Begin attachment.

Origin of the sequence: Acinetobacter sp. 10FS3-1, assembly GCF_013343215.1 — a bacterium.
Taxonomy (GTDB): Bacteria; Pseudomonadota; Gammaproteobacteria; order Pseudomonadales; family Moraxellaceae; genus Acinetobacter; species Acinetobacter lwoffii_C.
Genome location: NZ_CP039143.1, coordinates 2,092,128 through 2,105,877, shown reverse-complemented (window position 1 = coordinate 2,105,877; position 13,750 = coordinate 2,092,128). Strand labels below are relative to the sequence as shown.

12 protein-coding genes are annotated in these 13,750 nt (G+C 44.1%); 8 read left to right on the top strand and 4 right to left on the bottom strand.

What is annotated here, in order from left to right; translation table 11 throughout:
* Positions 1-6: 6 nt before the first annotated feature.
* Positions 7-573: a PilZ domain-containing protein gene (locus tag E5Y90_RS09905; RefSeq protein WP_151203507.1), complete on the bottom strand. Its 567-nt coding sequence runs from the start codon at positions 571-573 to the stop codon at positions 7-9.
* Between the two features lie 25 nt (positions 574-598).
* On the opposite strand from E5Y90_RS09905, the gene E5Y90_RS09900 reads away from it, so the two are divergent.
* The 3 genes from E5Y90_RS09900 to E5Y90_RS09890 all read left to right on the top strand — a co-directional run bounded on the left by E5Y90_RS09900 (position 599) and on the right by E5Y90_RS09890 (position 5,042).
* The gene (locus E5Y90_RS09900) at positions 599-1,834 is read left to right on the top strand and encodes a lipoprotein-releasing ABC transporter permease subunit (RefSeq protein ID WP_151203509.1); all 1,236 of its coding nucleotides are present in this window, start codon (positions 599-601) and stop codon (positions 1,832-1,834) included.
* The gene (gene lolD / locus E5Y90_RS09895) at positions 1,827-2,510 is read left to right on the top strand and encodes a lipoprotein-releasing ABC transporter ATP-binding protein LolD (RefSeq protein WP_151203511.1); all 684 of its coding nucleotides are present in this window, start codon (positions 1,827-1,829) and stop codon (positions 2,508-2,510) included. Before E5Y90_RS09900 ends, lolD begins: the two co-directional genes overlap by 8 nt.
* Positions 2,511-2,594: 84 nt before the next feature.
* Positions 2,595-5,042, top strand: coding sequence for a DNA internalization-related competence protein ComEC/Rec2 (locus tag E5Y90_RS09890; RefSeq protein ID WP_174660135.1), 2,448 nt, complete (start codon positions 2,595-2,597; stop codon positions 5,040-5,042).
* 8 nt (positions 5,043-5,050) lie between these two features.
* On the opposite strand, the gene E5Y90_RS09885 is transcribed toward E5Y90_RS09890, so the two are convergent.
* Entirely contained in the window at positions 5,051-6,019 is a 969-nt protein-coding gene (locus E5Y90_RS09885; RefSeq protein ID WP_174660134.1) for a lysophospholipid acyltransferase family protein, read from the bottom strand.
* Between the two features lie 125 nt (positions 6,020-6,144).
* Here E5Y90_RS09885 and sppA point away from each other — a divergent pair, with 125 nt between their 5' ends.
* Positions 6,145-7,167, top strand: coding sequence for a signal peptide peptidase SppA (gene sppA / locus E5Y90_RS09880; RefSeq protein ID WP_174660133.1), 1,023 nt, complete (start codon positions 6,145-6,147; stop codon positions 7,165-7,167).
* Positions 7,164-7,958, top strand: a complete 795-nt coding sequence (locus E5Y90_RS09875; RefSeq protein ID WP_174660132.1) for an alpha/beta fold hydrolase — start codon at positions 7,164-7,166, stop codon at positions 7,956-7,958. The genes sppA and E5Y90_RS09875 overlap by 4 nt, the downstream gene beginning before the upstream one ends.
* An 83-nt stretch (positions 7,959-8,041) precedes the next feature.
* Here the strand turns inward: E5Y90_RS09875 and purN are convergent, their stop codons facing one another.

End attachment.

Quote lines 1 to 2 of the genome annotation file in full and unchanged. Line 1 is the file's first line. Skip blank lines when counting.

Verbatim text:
Origin of the sequence: Acinetobacter sp. 10FS3-1, assembly GCF_013343215.1 — a bacterium.
Taxonomy (GTDB): Bacteria; Pseudomonadota; Gammaproteobacteria; order Pseudomonadales; family Moraxellaceae; genus Acinetobacter; species Acinetobacter lwoffii_C.